Item Link: Access the Resource
Media Type: Article - Foundational
Date of Publication: September 1
Year of Publication: 2020
Publication City: London, UK; Berlin, Germany
Publisher: Springer Nature
Author(s): Laura J. Sonter, Marie C. Dade, James E. M. Watson, Rick K. Valenta
Journal: Nature Communications
Volume: 11, 4174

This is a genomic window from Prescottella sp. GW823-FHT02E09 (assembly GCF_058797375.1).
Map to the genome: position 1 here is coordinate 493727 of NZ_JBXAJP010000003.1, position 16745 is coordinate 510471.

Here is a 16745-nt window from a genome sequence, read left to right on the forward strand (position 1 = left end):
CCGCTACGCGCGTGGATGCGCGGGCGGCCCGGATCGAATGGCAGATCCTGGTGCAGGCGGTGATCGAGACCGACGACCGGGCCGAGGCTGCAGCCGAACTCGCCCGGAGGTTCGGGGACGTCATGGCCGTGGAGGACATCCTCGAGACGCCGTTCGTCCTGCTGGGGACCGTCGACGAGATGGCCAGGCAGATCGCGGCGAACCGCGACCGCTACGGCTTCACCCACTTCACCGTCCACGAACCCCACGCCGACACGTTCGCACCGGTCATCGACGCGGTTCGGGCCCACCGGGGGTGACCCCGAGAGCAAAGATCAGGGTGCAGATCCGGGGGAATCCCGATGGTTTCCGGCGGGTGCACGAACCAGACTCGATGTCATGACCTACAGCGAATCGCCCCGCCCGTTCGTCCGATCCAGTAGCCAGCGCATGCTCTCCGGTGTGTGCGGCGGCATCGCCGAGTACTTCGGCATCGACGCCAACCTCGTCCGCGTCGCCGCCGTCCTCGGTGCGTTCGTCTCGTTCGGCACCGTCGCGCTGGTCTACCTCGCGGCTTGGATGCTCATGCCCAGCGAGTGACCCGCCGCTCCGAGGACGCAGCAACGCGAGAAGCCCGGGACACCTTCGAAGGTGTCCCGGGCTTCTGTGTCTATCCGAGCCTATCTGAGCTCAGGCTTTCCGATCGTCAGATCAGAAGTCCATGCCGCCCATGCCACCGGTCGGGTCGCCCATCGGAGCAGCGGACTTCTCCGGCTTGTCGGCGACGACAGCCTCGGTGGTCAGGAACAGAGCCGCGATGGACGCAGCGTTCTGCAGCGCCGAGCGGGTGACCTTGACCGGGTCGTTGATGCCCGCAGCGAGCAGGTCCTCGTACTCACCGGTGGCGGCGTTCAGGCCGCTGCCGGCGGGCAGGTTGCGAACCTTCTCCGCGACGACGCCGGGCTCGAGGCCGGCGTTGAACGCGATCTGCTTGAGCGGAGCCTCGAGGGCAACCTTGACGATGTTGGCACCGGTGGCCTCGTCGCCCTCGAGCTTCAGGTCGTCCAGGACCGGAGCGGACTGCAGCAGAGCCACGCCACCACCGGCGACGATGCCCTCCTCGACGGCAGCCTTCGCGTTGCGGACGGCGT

Renewable energy production is necessary to halt climate change and reverse associated biodiversity losses. However, generating the required technologies and infrastructure will drive an increase in the production of many metals, creating new mining threats for biodiversity. Here, we map mining areas and assess their spatial coincidence with biodiversity conservation sites and priorities. Mining potentially influences 50 million km2 of Earth’s land surface, with 8% coinciding with Protected Areas, 7% with Key Biodiversity Areas, and 16% with Remaining Wilderness. Most mining areas (82%) target materials needed for renewable energy production, and areas that overlap with Protected Areas and Remaining Wilderness contain a greater density of mines (our indicator of threat severity) compared to the overlapping mining areas that target other materials. Mining threats to biodiversity will increase as more mines target materials for renewable energy production and, without strategic planning, these new threats to biodiversity may surpass those averted by climate change mitigation.
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